Students should be able to recognise that understanding nature is a long process. It is an approximation of reality. The development of science does not only mean the quantitative expansion of our knowledge, it is also the modification of theories or established laws, and often the evolution of completely new theories.

The simple examples discussed in class should make the role of mathematics in physics clear for students. The fundamental causal relations among physical phenomena are described with mathematical formulae. If mathematical expressions describing the laws of physics are used in calculations, new consequences may be drawn and new knowledge may be obtained. However the results of these calculations may only be accepted, if they can be proved experimentally.

Students should be able to find the place of the major discoveries and achievements in the history of world culture. They should be familiar with the life and work of the outstanding physicists and inventors, with special regard to Hungarians. They should be able to quote a few examples to prove the influence of physics on other fields of thought and technological development.
Year 9
Number of teaching hours per year: 56
New activities
Analysis of mechanical experiments: distinction between important and unimportant circumstances, identification of causal relations, summary of experiences without the teacher’s help.

The application of simple mechanical measuring instruments. The concept of measurement error. Estimation of error.

Graphical representation of measured results, diagrams to show correlation, the application of graphical methods in problem solving.

Quantitative analysis of motion with the help of methods offered by modern technologies (evaluation of self-made video recordings, application of a PC equipped with photosensor as a measuring instrument, etc.)

Experimental check of the calculated results of simple mechanical problems.

Accurate verbal explanation of the laws of physics learnt at school, experimental evidence. Application of the general laws of physics discussed in class to explain everyday phenomena (e.g. in the field of traffic, sports).

Investigation of sources of information related to physics available in the school library (handbooks, encyclopaedias, reference books, experiments, popular scientific magazines, materials for gifted students, periodicals.)

Use of the above for specific purposes, under the teacher’s direction.

Finding additional information on the web in connection with the compulsory material, on the basis of the teacher’s instructions.



TOPICS

CONTENTS







Kinematics





Uniform motion in a straight line

Experiment based investigation and description of uniform motion in a straight line.

Drawing and analysing graphs of displacement vs. time. Calculating velocity.

The addition of two perpendicular uniform motions.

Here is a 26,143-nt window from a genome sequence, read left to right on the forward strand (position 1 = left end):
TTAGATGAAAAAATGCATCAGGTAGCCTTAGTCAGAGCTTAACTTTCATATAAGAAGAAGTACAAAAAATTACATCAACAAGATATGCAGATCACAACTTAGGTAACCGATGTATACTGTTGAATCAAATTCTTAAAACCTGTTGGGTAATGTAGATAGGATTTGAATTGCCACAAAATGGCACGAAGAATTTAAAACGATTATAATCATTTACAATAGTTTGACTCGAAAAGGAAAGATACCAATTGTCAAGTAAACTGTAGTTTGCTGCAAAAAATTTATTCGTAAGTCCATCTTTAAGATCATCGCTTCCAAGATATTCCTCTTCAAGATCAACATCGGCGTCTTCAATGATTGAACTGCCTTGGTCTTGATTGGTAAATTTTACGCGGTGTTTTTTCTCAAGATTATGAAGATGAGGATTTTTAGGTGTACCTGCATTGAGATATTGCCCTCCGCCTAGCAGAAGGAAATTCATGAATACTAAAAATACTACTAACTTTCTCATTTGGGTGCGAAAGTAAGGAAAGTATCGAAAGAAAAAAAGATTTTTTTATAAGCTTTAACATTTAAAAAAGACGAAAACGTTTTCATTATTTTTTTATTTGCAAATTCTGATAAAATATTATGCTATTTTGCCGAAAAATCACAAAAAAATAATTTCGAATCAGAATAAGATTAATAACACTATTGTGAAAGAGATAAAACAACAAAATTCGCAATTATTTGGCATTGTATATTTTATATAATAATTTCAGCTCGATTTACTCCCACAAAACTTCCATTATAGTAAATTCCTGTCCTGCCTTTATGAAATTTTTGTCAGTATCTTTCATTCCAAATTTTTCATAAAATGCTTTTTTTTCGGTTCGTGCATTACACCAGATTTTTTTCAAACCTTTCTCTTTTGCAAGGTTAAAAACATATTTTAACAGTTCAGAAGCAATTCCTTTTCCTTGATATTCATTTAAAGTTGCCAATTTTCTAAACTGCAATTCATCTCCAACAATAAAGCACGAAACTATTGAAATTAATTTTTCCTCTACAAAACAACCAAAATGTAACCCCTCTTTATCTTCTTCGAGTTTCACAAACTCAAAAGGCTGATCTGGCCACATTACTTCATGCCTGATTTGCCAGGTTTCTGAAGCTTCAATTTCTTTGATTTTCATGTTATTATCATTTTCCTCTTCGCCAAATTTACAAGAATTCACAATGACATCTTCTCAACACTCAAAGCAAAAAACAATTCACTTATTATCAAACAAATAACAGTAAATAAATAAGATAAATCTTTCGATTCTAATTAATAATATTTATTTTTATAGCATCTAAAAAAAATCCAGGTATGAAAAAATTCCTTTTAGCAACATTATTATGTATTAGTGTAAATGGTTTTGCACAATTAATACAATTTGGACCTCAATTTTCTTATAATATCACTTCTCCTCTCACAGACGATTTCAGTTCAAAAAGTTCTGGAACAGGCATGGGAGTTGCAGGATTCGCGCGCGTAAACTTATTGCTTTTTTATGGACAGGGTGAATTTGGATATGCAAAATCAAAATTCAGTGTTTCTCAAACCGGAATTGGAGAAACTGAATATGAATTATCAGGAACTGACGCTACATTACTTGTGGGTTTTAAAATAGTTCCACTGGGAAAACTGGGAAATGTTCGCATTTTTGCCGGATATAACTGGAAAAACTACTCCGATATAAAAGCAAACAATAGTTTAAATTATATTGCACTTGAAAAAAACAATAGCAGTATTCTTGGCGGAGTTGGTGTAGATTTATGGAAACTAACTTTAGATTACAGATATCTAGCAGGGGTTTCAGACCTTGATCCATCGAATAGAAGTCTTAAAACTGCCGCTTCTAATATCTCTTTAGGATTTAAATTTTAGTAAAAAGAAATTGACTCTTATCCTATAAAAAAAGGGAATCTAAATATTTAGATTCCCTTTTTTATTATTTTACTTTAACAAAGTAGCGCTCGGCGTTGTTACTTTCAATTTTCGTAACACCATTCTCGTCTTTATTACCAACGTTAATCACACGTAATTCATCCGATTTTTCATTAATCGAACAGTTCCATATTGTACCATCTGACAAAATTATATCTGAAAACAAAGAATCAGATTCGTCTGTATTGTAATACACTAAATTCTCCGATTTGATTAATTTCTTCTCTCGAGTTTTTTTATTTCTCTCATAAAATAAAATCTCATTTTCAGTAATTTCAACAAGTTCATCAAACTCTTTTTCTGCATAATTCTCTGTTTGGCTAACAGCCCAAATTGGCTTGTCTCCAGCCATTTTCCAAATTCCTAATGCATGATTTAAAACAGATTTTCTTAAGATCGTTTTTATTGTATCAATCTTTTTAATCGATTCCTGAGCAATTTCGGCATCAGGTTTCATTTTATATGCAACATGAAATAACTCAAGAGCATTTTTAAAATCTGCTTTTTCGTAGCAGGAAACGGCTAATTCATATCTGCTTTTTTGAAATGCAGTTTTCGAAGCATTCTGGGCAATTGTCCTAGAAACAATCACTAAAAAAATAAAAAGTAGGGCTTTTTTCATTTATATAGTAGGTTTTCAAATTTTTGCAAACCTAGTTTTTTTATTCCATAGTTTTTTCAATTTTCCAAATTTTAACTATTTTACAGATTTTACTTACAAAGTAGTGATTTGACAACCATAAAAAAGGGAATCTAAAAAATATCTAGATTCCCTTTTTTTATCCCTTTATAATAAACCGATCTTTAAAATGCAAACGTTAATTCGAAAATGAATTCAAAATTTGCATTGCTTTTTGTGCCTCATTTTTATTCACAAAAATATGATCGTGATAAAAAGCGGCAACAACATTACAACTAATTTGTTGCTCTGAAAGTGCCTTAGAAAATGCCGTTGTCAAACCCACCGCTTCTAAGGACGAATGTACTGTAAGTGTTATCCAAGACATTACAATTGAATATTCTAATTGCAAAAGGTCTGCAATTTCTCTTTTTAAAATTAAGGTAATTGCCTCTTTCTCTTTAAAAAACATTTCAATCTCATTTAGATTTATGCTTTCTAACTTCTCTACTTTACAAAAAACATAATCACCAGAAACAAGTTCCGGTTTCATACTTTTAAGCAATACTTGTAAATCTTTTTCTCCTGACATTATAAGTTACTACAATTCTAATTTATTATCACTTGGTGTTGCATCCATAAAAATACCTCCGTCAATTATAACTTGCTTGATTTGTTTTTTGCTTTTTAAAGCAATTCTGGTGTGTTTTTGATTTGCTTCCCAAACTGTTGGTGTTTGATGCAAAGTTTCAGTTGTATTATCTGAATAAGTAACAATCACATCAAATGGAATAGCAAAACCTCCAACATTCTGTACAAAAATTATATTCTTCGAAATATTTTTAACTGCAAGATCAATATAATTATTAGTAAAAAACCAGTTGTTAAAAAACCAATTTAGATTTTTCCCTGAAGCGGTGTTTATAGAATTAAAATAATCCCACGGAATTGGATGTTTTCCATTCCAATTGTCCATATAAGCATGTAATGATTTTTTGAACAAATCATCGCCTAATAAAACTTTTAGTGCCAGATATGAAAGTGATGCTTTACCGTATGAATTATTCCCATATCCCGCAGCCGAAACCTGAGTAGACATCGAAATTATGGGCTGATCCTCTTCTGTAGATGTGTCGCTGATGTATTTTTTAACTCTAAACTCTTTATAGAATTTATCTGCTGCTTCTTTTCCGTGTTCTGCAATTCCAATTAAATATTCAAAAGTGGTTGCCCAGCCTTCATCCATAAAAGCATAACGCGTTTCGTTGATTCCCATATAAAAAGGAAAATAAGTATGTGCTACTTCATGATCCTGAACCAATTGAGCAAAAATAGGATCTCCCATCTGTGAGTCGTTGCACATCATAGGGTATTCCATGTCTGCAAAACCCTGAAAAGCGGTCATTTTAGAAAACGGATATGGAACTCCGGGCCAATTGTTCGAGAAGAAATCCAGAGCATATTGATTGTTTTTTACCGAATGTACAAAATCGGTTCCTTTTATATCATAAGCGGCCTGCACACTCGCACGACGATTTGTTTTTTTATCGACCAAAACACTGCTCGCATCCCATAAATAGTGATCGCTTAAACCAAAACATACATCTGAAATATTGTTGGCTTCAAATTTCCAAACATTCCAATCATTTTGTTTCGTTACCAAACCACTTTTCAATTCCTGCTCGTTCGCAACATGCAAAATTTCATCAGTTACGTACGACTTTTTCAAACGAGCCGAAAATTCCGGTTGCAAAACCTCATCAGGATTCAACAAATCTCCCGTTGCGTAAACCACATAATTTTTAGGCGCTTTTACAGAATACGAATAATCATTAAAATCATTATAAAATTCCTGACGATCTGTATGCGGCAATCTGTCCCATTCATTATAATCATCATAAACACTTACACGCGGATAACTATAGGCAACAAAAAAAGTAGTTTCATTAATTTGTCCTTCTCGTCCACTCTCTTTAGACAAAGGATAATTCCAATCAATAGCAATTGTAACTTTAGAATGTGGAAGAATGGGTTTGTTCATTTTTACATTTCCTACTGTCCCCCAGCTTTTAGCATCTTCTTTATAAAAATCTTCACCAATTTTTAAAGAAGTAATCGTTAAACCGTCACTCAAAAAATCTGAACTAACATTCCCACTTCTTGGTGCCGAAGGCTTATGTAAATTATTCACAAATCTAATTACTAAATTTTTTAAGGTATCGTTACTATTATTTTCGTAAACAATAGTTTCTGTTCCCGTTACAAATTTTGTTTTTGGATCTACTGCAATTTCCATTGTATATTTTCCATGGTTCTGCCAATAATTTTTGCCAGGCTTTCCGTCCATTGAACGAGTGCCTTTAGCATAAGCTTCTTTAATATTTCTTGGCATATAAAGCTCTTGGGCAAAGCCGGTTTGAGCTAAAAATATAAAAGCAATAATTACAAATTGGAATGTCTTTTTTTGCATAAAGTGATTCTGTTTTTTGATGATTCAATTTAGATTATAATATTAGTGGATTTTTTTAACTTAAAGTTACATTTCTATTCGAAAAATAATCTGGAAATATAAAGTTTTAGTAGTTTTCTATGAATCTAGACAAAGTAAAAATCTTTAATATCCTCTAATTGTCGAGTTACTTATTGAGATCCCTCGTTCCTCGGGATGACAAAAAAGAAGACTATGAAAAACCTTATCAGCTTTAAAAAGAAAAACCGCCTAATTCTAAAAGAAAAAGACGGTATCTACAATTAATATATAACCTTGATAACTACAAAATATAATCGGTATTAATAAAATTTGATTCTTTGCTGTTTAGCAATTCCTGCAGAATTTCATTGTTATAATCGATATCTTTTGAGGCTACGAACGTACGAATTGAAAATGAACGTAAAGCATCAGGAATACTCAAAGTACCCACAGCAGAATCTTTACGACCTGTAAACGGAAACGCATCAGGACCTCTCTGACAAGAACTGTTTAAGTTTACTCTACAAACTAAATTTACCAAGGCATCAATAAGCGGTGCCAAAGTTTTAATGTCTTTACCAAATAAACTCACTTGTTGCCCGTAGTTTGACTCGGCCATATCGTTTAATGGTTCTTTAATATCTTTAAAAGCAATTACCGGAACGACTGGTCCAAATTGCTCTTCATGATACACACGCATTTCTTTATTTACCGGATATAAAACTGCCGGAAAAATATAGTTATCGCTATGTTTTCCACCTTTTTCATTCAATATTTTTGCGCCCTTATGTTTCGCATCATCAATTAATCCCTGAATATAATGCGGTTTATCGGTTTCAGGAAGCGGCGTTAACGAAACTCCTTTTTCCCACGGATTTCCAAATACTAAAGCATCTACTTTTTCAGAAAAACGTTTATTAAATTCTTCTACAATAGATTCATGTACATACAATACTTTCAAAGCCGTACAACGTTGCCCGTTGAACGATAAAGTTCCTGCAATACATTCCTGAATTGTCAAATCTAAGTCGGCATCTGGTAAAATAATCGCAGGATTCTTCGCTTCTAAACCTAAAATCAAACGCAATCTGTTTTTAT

Velocity as a vector quantity.



Uniformly changing motion in a straight line

Experiment based investigation of uniformly accelerating motion in a straight line.

The explanation of changing velocity, average velocity, instantaneous velocity.

The concept of acceleration.

Graphical representation of uniformly changing motion.

Law of displacement.

Free fall.

Experiment based investigation of the motion of a free falling body.

Acceleration due to gravity.



Uniform circular motion

Experiment based investigation of uniform motion in a circle.

Kinematic description of circular motion with angle and radius characteristics.

Acceleration as a vector quantity.




Superposition of motions

Vertical and horizontal projection.









Dynamics





Law of inertia

The concept of the state of motion. Experiments referring to the inertia of a body.

The fundamental role of the law of inertia in dynamics.

Inertial frame of reference.




Newton’s Second Law

Investigation of changing state of motion and interaction.

Definition of force and mass. Units of force and mass.

The motion of bodies with extension. Centre of mass.




Law of action and reaction

Forces in interaction.




Laws of force

Force of gravity.

Constraining forces.

Friction, resistance of medium.

Elastic force.



The joint action of forces

The independence of action of force.

Vector addition of forces, equilibrium of forces.

The equilibrium of moments of rotation.




Momentum law

Momentum law and its application. Exemplary experiments.

Everyday phenomena (e.g. collision, rockets).



Dynamic investigation of rotation

Dynamic description of rotation.

The application of Newton’s Second Law for rotation.

The identification of the force causing tangential acceleration in everyday phenomena.




Universal gravitation

Newton’s law of gravitation; gravitational constant.

The heliocentric system.

The motion of the planets: Kepler’s laws.

The motion of artificial celestial bodies.








Work, energy





The explanation of work

Gravitation on the Earth and weight.

The calculation of work in various cases:

constant force and displacement in its direction,

constant force and angular displacement,

work of force with linear variation (elastic force).




Types of mechanical energy

Kinetic energy, potential energy, elastic energy.

The theorem of work and its application in simple exercises.



Law of conservation of mechanical energy

The law of the conservation of mechanical energy and its scope of validity.

The application of the law of mechanical energy conservation in simple exercises.



Power and efficiency

The concepts of power and efficiency. Calculation of power and efficiency in everyday problems.